Duel at Diablo (1966) torrent download

Duel at Diablo


Action / Drama / Thriller / Western



Lieutenant McAllister is ordered to transport several ammunition wagons to another fort through Apache territory with only a small troop of rookie soldiers to guard them. Along for the ride is ex-scout Jess Remsberg who is trying to track down Ellen Grange, who, having recently been freed from Apache captivity, has mysteriously run off again to rejoin them. Remsberg frees Ellen again and leaves her with the embattled soldiers as he rides off to the fort, not only for help, but to find the man who killed and scalped his Indian wife.


Ralph Nelson


James Garner
as Jess Remsberg
Bibi Andersson
as Ellen Grange
Dennis Weaver
as Willard Grange
Bill Travers
as Scotty McAllister
William Redfield
as Sgt. Ferguson
John Hoyt
as Chata

Movie Reviews

Reviewed by Mickey-2 8 /10

A fairly violent western, with touches of discrimination and prejudices working themselves into the story

"Duel at Diablo" filmed in 1966, has a cast of both American and international players and touches of violence coupled with prejudices. It makes for an interesting mix and provides the viewer with a tense depiction of the usual struggles of the Apaches against the US Cavalry. James Garner plays Jess Remsberg, an Indian scout now out looking for the man or men that raped and killed his Indian wife. Sidney Poitier adds an excellent portrayal of a former Army sergeant who has quit the job of soldering in exchange for breaking horses, and selling them to the Army. Bill Travers and Bibi Anderson provide the international flavor in the cast, and Dennis Weaver gives the viewer a chance both to detest him and feel some sorrow for his warped prejudices toward those he considers inferior or below his status.

The group of troopers heads out across the desert to another fort in the area, but are headed off by a group of Apaches that have jumped their reservation. Garner does find out the identity of the man who was responsible for the rape/killing of his Indian wife, but in order to extract his revenge, he must first make it to the canyon of Diablo and rescue the beseiged group of Army troopers from being killed by the Apaches.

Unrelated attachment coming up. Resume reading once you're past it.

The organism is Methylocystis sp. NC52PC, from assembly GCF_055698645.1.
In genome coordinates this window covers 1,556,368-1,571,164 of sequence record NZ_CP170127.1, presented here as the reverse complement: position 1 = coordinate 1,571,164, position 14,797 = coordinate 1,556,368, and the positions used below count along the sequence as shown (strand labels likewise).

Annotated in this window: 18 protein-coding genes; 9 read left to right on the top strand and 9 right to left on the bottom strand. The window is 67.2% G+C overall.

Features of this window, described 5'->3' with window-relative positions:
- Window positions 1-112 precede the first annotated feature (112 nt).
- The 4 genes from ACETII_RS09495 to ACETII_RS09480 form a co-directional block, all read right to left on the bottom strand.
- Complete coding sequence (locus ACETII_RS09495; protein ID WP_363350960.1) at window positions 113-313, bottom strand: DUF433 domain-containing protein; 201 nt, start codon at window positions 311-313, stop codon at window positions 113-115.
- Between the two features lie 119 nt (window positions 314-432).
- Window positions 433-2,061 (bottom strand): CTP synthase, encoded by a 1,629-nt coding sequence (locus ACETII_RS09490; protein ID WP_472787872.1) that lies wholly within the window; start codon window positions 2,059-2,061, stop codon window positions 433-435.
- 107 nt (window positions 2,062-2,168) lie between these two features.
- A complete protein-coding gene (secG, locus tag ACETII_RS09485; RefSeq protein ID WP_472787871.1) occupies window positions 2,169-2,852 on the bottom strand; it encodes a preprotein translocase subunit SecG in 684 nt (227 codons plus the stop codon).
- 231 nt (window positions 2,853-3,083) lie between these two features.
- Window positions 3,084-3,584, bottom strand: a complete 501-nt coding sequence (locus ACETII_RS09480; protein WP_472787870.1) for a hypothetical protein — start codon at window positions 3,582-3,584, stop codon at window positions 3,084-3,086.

Good, tense story, sweeping vistas of the Utah landscape, and two actors, Garner and Poitier, delivering masterful performances.

Reviewed by smrgeog 7 /10

Unconventional Western

What makes this film interesting albeit unconventional are various themes that swirl beneath the main story line. Made at the time when the Civil Rights movement was in full swing, the film subtly touches on issues that were important during the 60s (e.g. racial tolerance, treatment of women and minorities). The film also has a brutal hard edge to it when it comes to the violence, death and the mayhem that takes throughout. The score gives a sense of desperation and inevitability which enhances its hard edge. Unlike many films of the genre, there is no clear cut protagonist or antagonist. The characters are realistic and more than mere two-dimensional cartoon characters for which the viewer could identify with. Overall, it is a thought provoking film that deserves a look in.

Reviewed by floridawar 7 /10

A Western Adventure Morality Play!

I first saw this movie as a small child on television, and twenty-two years later I finally got the guts to rent it last week to revisit it, and to see why I was so interested in it then. I recalled the exciting cavalry charges etc. and I even remembered the opening refrain of the strange musical score. I really enjoyed this movie unlike most of my childhood favorites. While the movie itself is alot like a John Ford Cavalry opera, it plays out alot differently. This one has more in common with the modern action movie, I think, than with most B-westerns of the 1960's. The fast pace of the movie, unearthly fates of the dead, anti-heroism of the protagonist (James Garner), and well done scenes of horse-borne combat combine to create a Western-Adventure-Morality Play that I certainly recommend. There are multiple forces at play here. Among them the bizarre, scorched desert scenery, Garner's quest for revenge for his dead Indian wife while pining over the married woman disgraced by her captivity with the Apaches, The underlying loyalty of Poitier's former soldier character to his former comrades (despite his overtly self-serving statements) contrasted with the underlying self-promoting purposes of Bill Traver's role as military commander. Too, I see shades of this one in 1993's Geronimo by Walter Hill (burning vistas, Apaches hidden in the ground, Garner's Remsberg character in Duval's Al Seiber etc.) The musical score is off-beat for standard western fare, but who needs more drum beats, flutes, and rattles?! I think the score compliments the movie well, and is perhaps the best indicator that this production thinks outside of the box, even if it remains within it subjectively. This may not qualify as a classic, but I definitely think its a great action flick, and a breath of western fresh air with intriguing insights into race, warfare, culture, and the winning of the west.

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